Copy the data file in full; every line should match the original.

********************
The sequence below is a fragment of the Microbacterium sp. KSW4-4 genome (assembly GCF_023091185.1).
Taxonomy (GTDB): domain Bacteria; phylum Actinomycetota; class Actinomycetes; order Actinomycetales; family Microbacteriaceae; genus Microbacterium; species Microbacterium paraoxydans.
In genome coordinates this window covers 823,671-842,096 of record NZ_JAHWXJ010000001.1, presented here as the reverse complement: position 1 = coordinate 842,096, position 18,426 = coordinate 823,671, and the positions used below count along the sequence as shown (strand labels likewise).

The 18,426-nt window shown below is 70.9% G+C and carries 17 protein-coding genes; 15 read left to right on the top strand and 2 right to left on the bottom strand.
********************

The sequence below is a fragment of the Microbacterium sp. KSW4-4 genome (assembly GCF_023091185.1).
Taxonomy (GTDB): domain Bacteria; phylum Actinomycetota; class Actinomycetes; order Actinomycetales; family Microbacteriaceae; genus Microbacterium; species Microbacterium paraoxydans.
In genome coordinates this window covers 823,671-842,096 of record NZ_JAHWXJ010000001.1, presented here as the reverse complement: position 1 = coordinate 842,096, position 18,426 = coordinate 823,671, and the positions used below count along the sequence as shown (strand labels likewise).

The 18,426-nt window shown below is 70.9% G+C and carries 17 protein-coding genes; 15 read left to right on the top strand and 2 right to left on the bottom strand.